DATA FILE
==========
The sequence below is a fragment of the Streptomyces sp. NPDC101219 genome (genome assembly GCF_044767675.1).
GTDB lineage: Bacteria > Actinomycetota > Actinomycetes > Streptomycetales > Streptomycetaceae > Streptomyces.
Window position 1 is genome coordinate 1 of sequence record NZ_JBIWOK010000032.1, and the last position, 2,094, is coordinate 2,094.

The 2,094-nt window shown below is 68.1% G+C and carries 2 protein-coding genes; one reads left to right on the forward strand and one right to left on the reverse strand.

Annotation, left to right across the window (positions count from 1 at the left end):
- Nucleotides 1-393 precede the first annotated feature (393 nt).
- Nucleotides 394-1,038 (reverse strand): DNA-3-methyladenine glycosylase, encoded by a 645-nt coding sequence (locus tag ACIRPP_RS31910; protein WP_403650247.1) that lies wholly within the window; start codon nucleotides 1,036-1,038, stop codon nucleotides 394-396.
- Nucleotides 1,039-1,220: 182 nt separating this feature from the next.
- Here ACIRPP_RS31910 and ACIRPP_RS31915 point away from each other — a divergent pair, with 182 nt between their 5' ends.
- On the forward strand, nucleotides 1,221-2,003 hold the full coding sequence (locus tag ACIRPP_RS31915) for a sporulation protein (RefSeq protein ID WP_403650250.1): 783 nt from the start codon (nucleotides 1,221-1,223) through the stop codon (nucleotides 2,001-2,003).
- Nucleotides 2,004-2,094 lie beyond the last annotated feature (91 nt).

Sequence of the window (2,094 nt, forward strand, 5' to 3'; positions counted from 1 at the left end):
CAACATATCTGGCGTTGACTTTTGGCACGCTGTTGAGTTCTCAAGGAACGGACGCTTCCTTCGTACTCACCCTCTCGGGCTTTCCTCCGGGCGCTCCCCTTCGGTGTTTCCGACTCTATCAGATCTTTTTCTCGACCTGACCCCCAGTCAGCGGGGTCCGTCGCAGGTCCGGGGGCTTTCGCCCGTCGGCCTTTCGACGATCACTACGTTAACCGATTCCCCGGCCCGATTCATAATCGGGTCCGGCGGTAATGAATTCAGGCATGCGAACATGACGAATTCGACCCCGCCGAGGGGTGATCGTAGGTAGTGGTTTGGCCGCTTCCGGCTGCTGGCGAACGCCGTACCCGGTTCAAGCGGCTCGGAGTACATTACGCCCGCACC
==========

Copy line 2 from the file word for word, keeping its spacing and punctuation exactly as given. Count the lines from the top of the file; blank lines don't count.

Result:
GTDB lineage: Bacteria > Actinomycetota > Actinomycetes > Streptomycetales > Streptomycetaceae > Streptomyces.